I’ve been dragging myself along for the last week or so. My sleep cycles have been out of rhythm, causing me to be up late and then struggle to get out of bed in the morning.
I’ve felt unmotivated even for my morning workouts or yoga practice, puttering around on my mat. Concentration and focus have been elusive.
There was a time I used to panic in this state, fearful that something was wrong with me. But I know that nothing is wrong. This is just a sign of winter.
My body and mind have been sending a clear request for permission to rest.
Despite the fact that others tell me I give them permission to rest, my self-permission doesn’t come as easily.
When I get fixated on a goal or project, I want to fully immerse and work around the clock until it’s complete. I have a list of open loops that I want to finish by the end of the year, and a familiar refrain rings inside my head:
I don’t have time for rest.
My resistance to rest is a conditioned response, influenced by the repeated refrain of a cultural song that tells us that now is the time to plan, that resting will cause us to fall behind.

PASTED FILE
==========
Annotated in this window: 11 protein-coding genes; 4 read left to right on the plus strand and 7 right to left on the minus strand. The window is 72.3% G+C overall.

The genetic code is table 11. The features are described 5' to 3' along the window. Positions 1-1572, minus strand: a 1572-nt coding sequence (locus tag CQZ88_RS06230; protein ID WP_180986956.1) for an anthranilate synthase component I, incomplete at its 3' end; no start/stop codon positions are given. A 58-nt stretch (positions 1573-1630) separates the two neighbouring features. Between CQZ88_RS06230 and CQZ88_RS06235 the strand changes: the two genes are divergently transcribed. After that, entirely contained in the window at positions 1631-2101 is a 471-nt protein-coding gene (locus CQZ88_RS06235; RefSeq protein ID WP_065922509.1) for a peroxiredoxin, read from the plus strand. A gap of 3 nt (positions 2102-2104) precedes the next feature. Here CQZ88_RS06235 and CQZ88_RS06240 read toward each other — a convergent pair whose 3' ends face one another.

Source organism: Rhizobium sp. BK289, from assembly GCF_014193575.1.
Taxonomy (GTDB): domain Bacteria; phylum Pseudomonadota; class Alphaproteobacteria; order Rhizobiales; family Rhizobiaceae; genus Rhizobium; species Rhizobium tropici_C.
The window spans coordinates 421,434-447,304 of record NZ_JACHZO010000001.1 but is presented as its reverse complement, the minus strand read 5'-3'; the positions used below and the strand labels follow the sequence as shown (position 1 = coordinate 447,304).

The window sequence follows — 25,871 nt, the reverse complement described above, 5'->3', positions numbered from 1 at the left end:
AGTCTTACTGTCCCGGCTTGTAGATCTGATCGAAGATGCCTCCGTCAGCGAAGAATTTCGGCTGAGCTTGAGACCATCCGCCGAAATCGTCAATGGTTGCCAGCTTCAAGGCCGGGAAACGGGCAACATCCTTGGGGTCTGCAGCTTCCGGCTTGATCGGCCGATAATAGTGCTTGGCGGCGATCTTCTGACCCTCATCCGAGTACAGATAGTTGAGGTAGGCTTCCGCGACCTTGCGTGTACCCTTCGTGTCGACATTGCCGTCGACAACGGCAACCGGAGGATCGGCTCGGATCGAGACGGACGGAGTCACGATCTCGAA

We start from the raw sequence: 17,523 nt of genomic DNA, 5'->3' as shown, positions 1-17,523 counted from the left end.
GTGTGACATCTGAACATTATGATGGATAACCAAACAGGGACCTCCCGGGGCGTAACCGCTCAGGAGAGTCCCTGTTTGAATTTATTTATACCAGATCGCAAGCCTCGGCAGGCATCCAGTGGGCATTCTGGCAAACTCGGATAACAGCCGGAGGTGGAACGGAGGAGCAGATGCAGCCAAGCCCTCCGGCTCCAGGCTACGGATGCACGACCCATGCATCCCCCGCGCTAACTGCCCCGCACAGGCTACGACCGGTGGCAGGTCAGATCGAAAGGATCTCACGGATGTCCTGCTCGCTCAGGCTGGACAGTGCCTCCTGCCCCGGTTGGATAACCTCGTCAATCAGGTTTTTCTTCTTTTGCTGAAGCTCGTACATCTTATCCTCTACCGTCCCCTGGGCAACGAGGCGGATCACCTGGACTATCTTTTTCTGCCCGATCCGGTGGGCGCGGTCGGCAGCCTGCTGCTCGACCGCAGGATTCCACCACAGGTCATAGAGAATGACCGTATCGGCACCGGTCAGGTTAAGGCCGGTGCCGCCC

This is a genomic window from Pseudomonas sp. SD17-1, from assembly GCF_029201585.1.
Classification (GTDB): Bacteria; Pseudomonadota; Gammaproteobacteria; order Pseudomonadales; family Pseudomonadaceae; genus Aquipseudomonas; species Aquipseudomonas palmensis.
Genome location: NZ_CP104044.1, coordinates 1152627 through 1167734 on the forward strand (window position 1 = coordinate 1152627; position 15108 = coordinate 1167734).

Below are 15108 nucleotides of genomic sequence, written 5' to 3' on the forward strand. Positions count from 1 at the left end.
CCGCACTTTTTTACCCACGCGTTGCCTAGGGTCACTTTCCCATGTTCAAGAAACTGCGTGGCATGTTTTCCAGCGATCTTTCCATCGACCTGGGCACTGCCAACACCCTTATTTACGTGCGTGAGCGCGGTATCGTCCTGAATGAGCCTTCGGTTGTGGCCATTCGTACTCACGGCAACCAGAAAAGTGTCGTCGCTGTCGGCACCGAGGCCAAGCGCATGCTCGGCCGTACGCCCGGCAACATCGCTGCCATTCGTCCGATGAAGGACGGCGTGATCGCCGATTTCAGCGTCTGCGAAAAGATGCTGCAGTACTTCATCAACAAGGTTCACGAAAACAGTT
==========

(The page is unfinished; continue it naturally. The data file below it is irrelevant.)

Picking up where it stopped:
Of course I know that’s not true. Even before 2020 I learned the hard way that it’s futile to resist the body’s calling. If we don’t make time for rest, the body finds a way to get it.
Rest is not optional. It’s not something we receive only as a reward for finishing our work or our projects. We don’t earn the right to rest after putting in a hard days’ work.
Rest is not a luxury to be afforded only to the deserving few. It is a necessity. Like breath, food, and water, rest is an essential nutrient of a healthy system.
I know that my body is simply attuning to the rhythms of nature. That same innate wisdom that causes the trees, flowers, and animals to retreat also exists within us — a primordial response to the changing seasons.
So I give myself permission to rest. I do what I can, releasing expectations around timelines and judgments about what got done.
I know that, as with nature, the stillness above ground belies the work happening beneath the surface. Without a period of dormancy, new seeds do not sprout and grow.